Why do dentists take x-rays?
Dentists typically take an x-ray or radiograph of your teeth to evaluate your oral health. But why do dentists take x-rays? X-rays are a very common tool within the dental industry and are just as important as cleaning your teeth. If you are a new patient, you will more than likely undergo several dental x-rays so that a practitioner can track your progress over a certain period or diagnose an oral condition. Dental x-rays are useful for identifying the internal structures of your teeth and gums which can help identify problems such as tooth decay, bone loss and impacted teeth.
What are x-rays?
An x-ray or radiograph involves the use of high energy radiation to take an image of your body. An x-ray is used in very low doses to help diagnose an injury or disease such as broken bones, tumours and dental decay. A standard x-ray is painless and is well-known for its ability to reveal clear images of your bones and teeth through your skin. X-rays are often part of examinations in a hospital, doctor’s office, dental surgery or at a bedside with a portable x-ray machine.
During this procedure you will be positioned in the dental chair and your dentist will place an x-ray tab into your mouth. Once turned on, the x-ray will travel through your mouth absorbing different tissues whilst recording the data on a computer screen located in the dental surgery.
After taking the x-ray, your dentist will review the images and can show you potential problems on the computer screen.
Following an x-ray, you won’t require much aftercare as it is a quick, pain-free procedure. However, in some instances for x-rays outside of the dental practice, your health practitioner may use a contrast material. This is injected into a joint or blood vessel and you may need to remain under medical care to ensure there is no allergic reaction.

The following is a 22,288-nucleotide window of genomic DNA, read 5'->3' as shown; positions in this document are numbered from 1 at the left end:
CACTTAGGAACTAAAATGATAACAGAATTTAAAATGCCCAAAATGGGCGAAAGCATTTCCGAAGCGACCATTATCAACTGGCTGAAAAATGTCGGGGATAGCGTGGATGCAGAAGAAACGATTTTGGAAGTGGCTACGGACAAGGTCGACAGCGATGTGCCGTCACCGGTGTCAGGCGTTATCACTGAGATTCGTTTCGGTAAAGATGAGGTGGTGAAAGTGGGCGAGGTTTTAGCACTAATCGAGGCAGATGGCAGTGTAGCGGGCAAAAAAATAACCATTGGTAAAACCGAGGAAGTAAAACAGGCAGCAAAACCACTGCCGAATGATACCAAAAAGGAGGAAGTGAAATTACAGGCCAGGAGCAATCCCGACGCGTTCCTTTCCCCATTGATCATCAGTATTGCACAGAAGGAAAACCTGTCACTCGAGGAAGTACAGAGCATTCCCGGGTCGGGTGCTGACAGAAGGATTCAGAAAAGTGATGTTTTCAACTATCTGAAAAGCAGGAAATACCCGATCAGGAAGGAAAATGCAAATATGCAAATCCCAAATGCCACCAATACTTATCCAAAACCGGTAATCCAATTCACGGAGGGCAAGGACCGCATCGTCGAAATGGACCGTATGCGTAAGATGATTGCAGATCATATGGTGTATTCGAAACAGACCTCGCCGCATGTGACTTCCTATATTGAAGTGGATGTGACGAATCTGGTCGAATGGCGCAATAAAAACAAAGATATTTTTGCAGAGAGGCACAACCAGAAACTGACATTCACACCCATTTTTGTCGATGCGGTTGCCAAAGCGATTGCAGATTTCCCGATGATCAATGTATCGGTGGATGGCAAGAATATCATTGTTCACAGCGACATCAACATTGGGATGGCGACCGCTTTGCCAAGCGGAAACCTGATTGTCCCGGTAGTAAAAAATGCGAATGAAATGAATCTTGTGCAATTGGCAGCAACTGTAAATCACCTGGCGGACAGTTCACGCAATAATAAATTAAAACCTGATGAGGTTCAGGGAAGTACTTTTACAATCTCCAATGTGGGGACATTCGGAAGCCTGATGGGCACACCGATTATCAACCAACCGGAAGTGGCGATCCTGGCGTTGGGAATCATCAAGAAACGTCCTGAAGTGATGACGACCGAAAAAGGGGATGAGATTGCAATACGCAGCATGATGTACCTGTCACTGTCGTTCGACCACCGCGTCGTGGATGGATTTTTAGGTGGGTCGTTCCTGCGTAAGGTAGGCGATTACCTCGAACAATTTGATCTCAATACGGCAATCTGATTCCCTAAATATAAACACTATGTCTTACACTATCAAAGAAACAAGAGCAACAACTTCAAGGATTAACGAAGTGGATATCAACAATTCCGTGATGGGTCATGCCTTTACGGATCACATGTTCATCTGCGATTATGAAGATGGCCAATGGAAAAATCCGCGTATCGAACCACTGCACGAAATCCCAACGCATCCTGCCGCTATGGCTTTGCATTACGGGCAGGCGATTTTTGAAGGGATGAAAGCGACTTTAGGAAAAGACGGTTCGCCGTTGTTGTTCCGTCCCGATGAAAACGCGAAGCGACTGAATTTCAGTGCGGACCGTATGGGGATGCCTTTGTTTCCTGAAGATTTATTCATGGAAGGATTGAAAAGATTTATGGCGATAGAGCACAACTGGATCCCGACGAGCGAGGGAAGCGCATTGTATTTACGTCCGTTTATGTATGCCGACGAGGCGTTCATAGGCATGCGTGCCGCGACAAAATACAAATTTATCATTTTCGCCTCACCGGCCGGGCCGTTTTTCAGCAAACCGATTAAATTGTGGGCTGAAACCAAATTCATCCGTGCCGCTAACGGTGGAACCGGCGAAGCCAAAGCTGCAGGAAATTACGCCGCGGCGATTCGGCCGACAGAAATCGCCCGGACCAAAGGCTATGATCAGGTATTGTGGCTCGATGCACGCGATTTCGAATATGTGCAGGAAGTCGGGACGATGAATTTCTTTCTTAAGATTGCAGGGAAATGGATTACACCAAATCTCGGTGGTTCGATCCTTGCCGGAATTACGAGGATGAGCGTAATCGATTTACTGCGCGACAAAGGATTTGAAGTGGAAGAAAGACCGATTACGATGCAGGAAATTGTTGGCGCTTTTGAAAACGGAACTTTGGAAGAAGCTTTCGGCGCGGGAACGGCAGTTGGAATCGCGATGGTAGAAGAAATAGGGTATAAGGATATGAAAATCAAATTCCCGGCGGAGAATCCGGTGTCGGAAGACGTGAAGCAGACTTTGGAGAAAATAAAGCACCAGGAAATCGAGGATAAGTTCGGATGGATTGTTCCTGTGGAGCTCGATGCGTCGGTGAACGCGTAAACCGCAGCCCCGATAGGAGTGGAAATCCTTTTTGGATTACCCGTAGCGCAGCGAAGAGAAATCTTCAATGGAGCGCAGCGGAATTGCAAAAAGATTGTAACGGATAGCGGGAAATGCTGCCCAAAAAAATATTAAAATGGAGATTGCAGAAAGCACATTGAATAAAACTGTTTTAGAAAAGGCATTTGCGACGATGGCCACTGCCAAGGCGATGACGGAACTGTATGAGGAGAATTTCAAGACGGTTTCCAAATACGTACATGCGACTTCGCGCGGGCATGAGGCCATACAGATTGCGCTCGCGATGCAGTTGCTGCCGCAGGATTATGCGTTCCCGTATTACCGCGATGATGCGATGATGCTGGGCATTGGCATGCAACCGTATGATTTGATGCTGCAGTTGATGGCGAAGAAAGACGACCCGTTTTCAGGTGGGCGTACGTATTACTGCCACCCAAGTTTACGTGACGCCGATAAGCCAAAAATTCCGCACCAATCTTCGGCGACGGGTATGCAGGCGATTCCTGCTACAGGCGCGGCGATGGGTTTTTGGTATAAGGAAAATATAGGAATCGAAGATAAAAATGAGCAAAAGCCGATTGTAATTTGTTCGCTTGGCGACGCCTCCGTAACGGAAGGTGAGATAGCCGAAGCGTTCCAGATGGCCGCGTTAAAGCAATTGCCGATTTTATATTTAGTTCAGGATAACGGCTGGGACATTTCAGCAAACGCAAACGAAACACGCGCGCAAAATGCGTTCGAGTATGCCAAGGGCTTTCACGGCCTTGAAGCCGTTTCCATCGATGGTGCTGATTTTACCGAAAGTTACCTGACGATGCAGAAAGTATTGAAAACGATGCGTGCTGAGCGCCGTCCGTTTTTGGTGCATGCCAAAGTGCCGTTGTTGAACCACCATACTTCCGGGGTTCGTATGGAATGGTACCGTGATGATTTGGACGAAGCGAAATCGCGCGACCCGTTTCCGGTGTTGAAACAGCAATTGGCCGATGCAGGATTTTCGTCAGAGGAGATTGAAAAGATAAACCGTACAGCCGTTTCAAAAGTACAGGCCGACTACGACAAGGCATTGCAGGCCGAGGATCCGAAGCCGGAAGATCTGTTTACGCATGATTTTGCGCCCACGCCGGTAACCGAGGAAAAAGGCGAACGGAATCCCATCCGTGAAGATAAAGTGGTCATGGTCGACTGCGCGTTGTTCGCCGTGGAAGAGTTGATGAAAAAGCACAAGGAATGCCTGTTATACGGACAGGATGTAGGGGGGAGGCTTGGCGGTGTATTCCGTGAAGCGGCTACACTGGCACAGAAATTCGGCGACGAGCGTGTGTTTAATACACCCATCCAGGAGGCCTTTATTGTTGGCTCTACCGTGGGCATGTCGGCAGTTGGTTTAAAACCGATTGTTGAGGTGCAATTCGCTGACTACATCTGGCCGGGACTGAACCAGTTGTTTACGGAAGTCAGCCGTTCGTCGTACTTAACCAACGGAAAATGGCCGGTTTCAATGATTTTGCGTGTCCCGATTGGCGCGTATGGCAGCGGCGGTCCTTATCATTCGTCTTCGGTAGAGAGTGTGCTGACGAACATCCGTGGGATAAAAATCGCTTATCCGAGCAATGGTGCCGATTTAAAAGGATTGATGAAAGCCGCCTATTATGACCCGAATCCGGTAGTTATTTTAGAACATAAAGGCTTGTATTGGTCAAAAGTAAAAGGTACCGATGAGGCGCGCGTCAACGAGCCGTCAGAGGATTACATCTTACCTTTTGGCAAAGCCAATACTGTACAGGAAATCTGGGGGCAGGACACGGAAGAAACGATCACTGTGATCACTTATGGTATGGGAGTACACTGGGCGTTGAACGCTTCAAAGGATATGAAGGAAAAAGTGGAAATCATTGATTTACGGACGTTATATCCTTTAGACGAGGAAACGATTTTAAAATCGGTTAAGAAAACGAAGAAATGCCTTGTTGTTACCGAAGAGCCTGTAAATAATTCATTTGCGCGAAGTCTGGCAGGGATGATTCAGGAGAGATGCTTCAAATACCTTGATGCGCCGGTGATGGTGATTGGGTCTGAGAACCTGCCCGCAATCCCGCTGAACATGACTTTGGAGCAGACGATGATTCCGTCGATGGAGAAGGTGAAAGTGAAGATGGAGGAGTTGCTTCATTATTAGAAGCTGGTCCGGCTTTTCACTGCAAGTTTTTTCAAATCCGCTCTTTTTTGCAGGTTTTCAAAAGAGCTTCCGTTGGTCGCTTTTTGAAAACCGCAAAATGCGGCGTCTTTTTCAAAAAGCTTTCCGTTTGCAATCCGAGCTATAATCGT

What is the difference between an X-ray and Cone Beam CT?
A traditional x-ray normally produces a single slice image of an area of your body. Traditional x-rays are computerized and record data using a fan-shaped X-ray beam onto image detectors, located around a patient. This enables a practitioner to collect a clear image of your mouth.
On the other hand, a cone beam CT (CBCT) captures a complete volume image in one single rotation of your mouth. This process involves the use of a cone beam which radiates from an x-ray source in the shape of a cone. The computer software then reconstructs the X-ray image to produce a high-resolution 3D image of your mouth.
In addition, cone beam CT utilises a low power fluoroscopy tube which provides continuous imaging throughout a scan. Due to its single turn motion a cone beam CT scan provides practitioners with a much more efficient and quicker scan than a traditional x-ray. Therefore, exposing you to less radiation throughout the process.
Your dentist might take a CBCT scan to see how your wisdom teeth develop, plan for implant placement as well as capture a 3D image of your head, allowing for the identification of any pathologies.
Why do dentists take x-rays?
Dentists may need to take x-rays for several reasons. At Coastal Dental Care, we usually take new routine, decay view images every 2 years. This helps our team to keep track of the condition of your teeth.
The x-ray images enable dentists to identify internal structures and identify the shape, size, density and texture of your teeth. This is crucial to determining an accurate diagnosis of a medical condition and its exact location.
Your dentist will usually only conduct an x-ray to produce a clear image of the spaces between your teeth. It also helps to identify areas under your gums and existing fillings. Your dentist will then be able to provide you with the right treatment and guidance to resolve your oral condition.
Fast and Safe
An x-ray is painless and often takes less than 5 minutes to complete. Your dentist usually takes one image of your teeth rather than multiple images. As a result, this exposes you to less radiation. Hence, why dentists commonly use x-rays to diagnose oral conditions. Furthermore, if a patient is undertaking an x-ray during pregnancy a dental practitioner may provide you with a leaded apron and thyroid collar. These serve as a precaution to further reduce their exposure to radiation.
Book an appointment today
If you have questions about how x-rays or how our CBCT machines work, ask your dentist at your next visit. You can conveniently book an appointment online 24/7.
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